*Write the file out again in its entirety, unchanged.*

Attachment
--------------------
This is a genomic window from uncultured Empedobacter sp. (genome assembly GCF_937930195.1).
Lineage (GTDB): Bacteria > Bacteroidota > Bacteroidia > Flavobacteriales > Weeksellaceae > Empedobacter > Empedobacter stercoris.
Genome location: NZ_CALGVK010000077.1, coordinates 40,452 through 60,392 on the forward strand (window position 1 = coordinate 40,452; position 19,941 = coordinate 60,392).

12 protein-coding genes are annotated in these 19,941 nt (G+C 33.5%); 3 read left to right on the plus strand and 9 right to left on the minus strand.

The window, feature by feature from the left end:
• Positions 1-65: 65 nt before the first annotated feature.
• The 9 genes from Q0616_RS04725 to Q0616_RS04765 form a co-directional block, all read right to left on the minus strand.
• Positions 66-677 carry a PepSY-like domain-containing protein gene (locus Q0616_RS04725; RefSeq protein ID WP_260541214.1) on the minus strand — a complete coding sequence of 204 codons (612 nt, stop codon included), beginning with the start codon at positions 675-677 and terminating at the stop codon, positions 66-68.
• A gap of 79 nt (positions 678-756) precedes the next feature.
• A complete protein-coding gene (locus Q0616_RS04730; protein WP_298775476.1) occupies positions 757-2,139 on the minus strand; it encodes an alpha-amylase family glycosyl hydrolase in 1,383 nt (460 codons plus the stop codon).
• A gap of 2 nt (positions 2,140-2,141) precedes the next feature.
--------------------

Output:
This is a genomic window from uncultured Empedobacter sp. (genome assembly GCF_937930195.1).
Lineage (GTDB): Bacteria > Bacteroidota > Bacteroidia > Flavobacteriales > Weeksellaceae > Empedobacter > Empedobacter stercoris.
Genome location: NZ_CALGVK010000077.1, coordinates 40,452 through 60,392 on the forward strand (window position 1 = coordinate 40,452; position 19,941 = coordinate 60,392).

12 protein-coding genes are annotated in these 19,941 nt (G+C 33.5%); 3 read left to right on the plus strand and 9 right to left on the minus strand.

The window, feature by feature from the left end:
• Positions 1-65: 65 nt before the first annotated feature.
• The 9 genes from Q0616_RS04725 to Q0616_RS04765 form a co-directional block, all read right to left on the minus strand.
• Positions 66-677 carry a PepSY-like domain-containing protein gene (locus Q0616_RS04725; RefSeq protein ID WP_260541214.1) on the minus strand — a complete coding sequence of 204 codons (612 nt, stop codon included), beginning with the start codon at positions 675-677 and terminating at the stop codon, positions 66-68.
• A gap of 79 nt (positions 678-756) precedes the next feature.
• A complete protein-coding gene (locus Q0616_RS04730; protein WP_298775476.1) occupies positions 757-2,139 on the minus strand; it encodes an alpha-amylase family glycosyl hydrolase in 1,383 nt (460 codons plus the stop codon).
• A gap of 2 nt (positions 2,140-2,141) precedes the next feature.